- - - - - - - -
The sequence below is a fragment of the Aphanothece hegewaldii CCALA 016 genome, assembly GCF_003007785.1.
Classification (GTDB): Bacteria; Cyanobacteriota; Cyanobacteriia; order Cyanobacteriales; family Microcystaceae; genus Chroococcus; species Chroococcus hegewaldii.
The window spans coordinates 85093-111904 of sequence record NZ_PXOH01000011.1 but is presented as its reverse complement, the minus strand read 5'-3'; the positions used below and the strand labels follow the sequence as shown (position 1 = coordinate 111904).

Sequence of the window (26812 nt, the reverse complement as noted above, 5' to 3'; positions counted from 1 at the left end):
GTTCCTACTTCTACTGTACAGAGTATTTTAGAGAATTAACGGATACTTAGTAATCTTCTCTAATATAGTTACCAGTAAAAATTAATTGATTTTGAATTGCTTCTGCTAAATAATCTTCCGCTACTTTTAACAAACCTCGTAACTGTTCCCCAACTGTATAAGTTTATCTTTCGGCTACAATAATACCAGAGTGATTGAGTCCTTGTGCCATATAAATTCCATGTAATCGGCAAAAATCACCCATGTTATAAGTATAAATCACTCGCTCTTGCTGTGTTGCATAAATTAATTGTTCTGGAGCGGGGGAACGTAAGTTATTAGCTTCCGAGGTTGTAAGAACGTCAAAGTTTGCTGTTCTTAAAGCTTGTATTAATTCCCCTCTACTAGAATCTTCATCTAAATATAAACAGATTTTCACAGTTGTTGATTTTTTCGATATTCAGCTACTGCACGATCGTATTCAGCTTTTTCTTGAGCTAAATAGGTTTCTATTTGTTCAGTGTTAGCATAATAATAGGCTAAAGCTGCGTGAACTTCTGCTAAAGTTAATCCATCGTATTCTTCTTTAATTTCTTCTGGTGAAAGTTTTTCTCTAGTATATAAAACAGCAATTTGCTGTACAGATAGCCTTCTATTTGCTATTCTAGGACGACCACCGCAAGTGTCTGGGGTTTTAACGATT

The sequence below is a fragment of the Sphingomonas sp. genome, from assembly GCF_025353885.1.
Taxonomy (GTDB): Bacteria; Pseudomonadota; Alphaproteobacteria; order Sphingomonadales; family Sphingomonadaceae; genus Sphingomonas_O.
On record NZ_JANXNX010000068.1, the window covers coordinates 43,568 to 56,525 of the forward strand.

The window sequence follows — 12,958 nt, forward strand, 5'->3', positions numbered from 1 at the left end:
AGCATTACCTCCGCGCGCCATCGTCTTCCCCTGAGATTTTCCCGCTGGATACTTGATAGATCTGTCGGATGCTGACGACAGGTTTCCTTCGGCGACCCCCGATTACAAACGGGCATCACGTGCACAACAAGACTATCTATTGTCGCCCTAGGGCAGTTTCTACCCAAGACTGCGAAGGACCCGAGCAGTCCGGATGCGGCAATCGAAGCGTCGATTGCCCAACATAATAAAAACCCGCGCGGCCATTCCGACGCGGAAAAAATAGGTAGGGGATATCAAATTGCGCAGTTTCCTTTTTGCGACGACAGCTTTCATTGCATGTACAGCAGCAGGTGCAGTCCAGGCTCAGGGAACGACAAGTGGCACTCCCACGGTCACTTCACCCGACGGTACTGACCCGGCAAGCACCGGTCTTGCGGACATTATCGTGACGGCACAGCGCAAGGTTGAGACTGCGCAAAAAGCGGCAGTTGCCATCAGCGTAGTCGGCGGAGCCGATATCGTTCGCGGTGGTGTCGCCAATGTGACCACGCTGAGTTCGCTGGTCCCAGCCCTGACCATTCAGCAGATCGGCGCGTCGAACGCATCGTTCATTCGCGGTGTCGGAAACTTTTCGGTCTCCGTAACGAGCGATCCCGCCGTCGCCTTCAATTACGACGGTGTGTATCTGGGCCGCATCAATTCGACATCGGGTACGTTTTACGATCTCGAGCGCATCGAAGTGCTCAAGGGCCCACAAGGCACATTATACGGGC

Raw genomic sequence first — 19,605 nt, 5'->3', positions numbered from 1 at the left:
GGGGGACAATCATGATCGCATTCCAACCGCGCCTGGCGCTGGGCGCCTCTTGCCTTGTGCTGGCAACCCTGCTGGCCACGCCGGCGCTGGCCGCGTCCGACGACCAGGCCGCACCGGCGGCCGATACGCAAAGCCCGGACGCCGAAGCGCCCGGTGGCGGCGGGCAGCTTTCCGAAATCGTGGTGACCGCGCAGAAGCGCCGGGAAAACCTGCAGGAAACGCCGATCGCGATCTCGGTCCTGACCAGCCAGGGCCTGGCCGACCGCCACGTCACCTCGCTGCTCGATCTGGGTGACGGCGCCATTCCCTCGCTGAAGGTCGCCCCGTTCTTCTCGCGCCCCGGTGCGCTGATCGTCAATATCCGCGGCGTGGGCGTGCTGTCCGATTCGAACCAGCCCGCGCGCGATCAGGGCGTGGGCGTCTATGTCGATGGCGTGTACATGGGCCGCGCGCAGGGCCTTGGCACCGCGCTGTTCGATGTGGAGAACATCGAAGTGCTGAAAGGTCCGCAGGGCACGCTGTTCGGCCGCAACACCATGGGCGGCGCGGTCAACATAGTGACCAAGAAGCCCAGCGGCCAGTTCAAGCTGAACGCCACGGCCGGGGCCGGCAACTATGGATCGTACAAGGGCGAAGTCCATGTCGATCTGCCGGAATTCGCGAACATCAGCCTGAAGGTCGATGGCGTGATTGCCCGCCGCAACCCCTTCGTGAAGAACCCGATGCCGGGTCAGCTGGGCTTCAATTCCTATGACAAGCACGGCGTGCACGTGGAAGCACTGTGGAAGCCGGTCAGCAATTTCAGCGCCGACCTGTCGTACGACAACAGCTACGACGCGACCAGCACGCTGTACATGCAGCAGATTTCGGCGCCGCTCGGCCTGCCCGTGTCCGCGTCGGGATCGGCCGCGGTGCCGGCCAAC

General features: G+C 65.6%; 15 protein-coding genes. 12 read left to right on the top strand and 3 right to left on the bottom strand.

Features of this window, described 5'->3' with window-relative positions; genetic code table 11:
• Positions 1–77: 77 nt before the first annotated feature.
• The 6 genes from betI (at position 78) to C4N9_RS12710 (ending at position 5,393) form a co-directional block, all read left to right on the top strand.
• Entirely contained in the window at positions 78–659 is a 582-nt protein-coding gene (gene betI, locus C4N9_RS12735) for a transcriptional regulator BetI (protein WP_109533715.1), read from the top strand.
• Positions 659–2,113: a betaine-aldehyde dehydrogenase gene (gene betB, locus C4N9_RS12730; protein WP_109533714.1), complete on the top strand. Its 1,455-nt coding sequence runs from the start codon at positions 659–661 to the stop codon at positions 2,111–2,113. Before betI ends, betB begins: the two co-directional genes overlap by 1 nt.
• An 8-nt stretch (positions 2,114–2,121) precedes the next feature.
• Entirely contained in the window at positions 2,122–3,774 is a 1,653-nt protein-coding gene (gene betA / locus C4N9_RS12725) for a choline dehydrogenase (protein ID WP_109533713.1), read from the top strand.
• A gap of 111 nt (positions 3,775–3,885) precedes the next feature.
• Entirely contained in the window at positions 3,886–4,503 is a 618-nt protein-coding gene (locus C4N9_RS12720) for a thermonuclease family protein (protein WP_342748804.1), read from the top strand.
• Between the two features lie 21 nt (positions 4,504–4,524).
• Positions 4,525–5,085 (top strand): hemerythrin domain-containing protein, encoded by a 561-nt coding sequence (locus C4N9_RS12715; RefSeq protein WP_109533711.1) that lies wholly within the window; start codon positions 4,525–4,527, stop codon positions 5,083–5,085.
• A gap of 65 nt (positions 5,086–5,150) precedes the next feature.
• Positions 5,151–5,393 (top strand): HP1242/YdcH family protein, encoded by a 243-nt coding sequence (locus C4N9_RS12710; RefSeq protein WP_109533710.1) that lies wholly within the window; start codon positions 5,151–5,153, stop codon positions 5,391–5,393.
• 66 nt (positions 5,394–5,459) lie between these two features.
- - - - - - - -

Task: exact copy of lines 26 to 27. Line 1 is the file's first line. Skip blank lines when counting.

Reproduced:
• Positions 5,151–5,393 (top strand): HP1242/YdcH family protein, encoded by a 243-nt coding sequence (locus C4N9_RS12710; RefSeq protein WP_109533710.1) that lies wholly within the window; start codon positions 5,151–5,153, stop codon positions 5,391–5,393.
• 66 nt (positions 5,394–5,459) lie between these two features.